Partnering with Civil Society in the Fourth Industrial Revolution

The Challenge

Growing public backlash against technology, disruptions in workforces and new digital threats to already-vulnerable populations are all signs of an increasingly unequal Fourth Industrial Revolution. In an age of increased transparency, a broader set of stakeholders from industry, philanthropy, government and academia recognize that building inclusive futures amid fast-paced technological change will require stronger engagement with people, communities and organizations in civil society -- in the short-term and for the long-term.

From deploying technology products to developing new digital protections in already-unequal societies, it's no longer a question for industry and government of "why" but "how" to involve civil society organisations and citizens in the governance of digital and emerging technologies.

How can leaders from industry, philanthropy, academia and government strategically engage with civil society in their development, deployment, use and governance of technology? What partnership models, evidence and levels of trust are needed to accelerate broader civil society engagement with technology in key areas and effect organisational change for ready and responsive civil societies in the Fourth Industrial Revolution?

The Opportunity

The Partnering with Civil Society in the Fourth Industrial Revolution Initiative (CS4IR) is a multi-stakeholder platform to accelerate civil society readiness and responsiveness in the Fourth Industrial Revolution, by designing inclusive approaches, creating collaborative evidence and investing in local communities with industry, philanthropy, governments and others on technology.

The CS4IR value proposition includes: 

  • Providing a multi-stakeholder platform for identifying and testing new partnership models and approaches with civil society on technology

  • Connecting industry, government, academia and philanthropy with a network of regional and global expert civil society leaders and experts on digital and emerging technologies

  • Helping to create, contextualize and disseminate critical strategic intelligence on digital and emerging technology for broader understanding and guidance for civil society organisations and their partners

  • Building evidence for change through both accelerating existing initiatives and co-creating multi-stakeholder “prototypes” for collective action and evidence aimed to scale civil society learning and partnership models with other stakeholders

Building on the Forum's multi-stakeholder platform, the initiative focuses on three thematic areas for action for industry, government, academia and other leaders on partnering with civil society amid fast-paced technological change -- through seven working groups:

Theme 1: Designing inclusive and collaborative approaches for technology

Investing in long-term strategies to build more inclusive approaches to digital and emerging technologies

Minimising Tradeoffs for Technology for Good: Partnering with industry on long-term strategies for civil society engagement in technology and social impact work (Co-leads: Sonja Betschart, WeRobotics; Rhodri Davies, Charities Aid Foundation; Mark Latonero, Data and Society; Buffy Price, Element AI; Linda Raftree, MERL Tech)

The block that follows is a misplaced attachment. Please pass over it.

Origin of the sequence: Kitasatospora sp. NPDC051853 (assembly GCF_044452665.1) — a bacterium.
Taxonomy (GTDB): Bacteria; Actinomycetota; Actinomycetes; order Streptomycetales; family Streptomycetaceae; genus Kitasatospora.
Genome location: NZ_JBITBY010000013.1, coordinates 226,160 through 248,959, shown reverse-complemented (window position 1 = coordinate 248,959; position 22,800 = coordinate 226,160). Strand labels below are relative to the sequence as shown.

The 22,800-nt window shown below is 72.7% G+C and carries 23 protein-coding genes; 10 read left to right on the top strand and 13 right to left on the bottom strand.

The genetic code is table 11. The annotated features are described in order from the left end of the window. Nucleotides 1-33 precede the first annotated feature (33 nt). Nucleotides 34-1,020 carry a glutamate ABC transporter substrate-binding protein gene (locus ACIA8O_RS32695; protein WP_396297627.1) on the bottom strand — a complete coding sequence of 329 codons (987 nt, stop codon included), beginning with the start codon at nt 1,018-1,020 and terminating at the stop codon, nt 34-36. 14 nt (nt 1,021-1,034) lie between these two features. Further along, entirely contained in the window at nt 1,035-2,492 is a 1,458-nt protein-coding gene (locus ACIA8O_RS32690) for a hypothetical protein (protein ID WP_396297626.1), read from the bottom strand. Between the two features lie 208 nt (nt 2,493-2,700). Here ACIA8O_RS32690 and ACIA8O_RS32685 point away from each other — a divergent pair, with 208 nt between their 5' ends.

Practical Digital Security Support for Civil Society: Partnering with industry on designing protocols and protection of at-risk users on current platforms (Co-leads: Seamus Tuohy, Human Rights Watch; Daniel Bedoya, Access Now)

Theme 2: Creating collaborative evidence on the impact of technology on people

Developing shared evidence for understanding new challenges for marginalized populations in the Fourth Industrial Revolution - to drive stronger policies and responsible practice

Group Data and Human Rights: Partnering across civil society to identify new digital threats and needed change in policy and practice for protecting vulnerable populations (Co-leads: Stuart Campo, Centre for Humanitarian Data; Nathaniel Raymond, Yale University; Linnet Taylor, Tilburg University)

Civil Society and Future Workforces: Partnering with government and industry stakeholders on the future of work to identify opportunities for strategic collaboration and investment (Co-leads: Melissa Huerta, Mozilla Foundation; Jochai Ben-Avie, Mozilla; Chris Worman, TechSoup; Hector Mujica,

Future of Civil Society: Partnering with stakeholders to drive optimal civil society futures and minimize societal risks in the Fourth Industrial Revolution (Co-leads: Aarathi Krishnan, IFRC; Kathy Peach, Nesta; Chris Worman, TechSoup; Nanjira Sambuli, World Wide Web Foundation)

Theme 3: Investing in local communities

Investing in critical infrastructure and strategic intelligence for communities and organisations underrepresented in technology conversations

Responsible Digital Transformation for Social Impact: Partnering with philanthropy and industry to invest in nonprofit digital transformation and building digital capacities in local civil society organisations (Co-leads: Louise James, Accenture Development Partnerships; Lauren Woodman, NetHope)

Mobilising and Inspiring Action with Technology: Partnering with philanthropy, industry and other stakeholders to accelerate foresight and learning to drive advocacy and mobilisation for global public goods (e.g. rights protection, civic engagement, public sector transparency) (Co-leads: Nighat Dad, Digital Rights Foundation; Michael Jarvis, Transparency and Accountability Initiative; Sam Gregory, WITNESS; Alexa Koenig, UC Berkeley; Glen Tarman, Thomson Reuters Foundation; Wolfgang Jamann, International Civil Society Centre)

For more information and to get involved, please contact David Sangokoya, Project Lead, Society and Innovation, at